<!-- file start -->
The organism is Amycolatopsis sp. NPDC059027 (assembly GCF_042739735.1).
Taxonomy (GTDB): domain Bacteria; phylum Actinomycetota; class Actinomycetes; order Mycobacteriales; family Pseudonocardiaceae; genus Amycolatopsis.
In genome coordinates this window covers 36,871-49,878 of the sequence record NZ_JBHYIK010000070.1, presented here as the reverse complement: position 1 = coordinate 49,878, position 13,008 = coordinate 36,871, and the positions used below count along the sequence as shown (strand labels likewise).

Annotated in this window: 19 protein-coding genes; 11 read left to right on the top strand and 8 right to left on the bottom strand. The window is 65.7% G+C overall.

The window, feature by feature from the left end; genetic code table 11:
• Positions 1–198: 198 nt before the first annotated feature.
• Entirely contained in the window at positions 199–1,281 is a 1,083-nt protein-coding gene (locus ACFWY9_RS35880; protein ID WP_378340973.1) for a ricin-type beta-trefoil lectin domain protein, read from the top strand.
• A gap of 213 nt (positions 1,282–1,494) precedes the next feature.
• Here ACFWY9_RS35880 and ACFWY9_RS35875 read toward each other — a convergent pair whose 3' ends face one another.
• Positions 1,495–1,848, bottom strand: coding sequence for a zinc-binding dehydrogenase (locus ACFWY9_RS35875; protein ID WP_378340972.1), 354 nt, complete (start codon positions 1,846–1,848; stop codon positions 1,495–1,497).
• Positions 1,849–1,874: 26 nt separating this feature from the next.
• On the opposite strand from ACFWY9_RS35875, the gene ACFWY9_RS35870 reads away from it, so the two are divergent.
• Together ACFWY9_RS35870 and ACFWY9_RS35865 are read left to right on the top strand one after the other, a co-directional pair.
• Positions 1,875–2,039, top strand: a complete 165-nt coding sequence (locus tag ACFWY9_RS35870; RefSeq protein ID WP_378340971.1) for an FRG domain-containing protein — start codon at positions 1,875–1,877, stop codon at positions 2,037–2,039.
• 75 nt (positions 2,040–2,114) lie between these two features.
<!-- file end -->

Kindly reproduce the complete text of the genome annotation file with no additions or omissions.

The organism is Amycolatopsis sp. NPDC059027 (assembly GCF_042739735.1).
Taxonomy (GTDB): domain Bacteria; phylum Actinomycetota; class Actinomycetes; order Mycobacteriales; family Pseudonocardiaceae; genus Amycolatopsis.
In genome coordinates this window covers 36,871-49,878 of the sequence record NZ_JBHYIK010000070.1, presented here as the reverse complement: position 1 = coordinate 49,878, position 13,008 = coordinate 36,871, and the positions used below count along the sequence as shown (strand labels likewise).

Annotated in this window: 19 protein-coding genes; 11 read left to right on the top strand and 8 right to left on the bottom strand. The window is 65.7% G+C overall.

The window, feature by feature from the left end; genetic code table 11:
• Positions 1–198: 198 nt before the first annotated feature.
• Entirely contained in the window at positions 199–1,281 is a 1,083-nt protein-coding gene (locus ACFWY9_RS35880; protein ID WP_378340973.1) for a ricin-type beta-trefoil lectin domain protein, read from the top strand.
• A gap of 213 nt (positions 1,282–1,494) precedes the next feature.
• Here ACFWY9_RS35880 and ACFWY9_RS35875 read toward each other — a convergent pair whose 3' ends face one another.
• Positions 1,495–1,848, bottom strand: coding sequence for a zinc-binding dehydrogenase (locus ACFWY9_RS35875; protein ID WP_378340972.1), 354 nt, complete (start codon positions 1,846–1,848; stop codon positions 1,495–1,497).
• Positions 1,849–1,874: 26 nt separating this feature from the next.
• On the opposite strand from ACFWY9_RS35875, the gene ACFWY9_RS35870 reads away from it, so the two are divergent.
• Together ACFWY9_RS35870 and ACFWY9_RS35865 are read left to right on the top strand one after the other, a co-directional pair.
• Positions 1,875–2,039, top strand: a complete 165-nt coding sequence (locus tag ACFWY9_RS35870; RefSeq protein ID WP_378340971.1) for an FRG domain-containing protein — start codon at positions 1,875–1,877, stop codon at positions 2,037–2,039.
• 75 nt (positions 2,040–2,114) lie between these two features.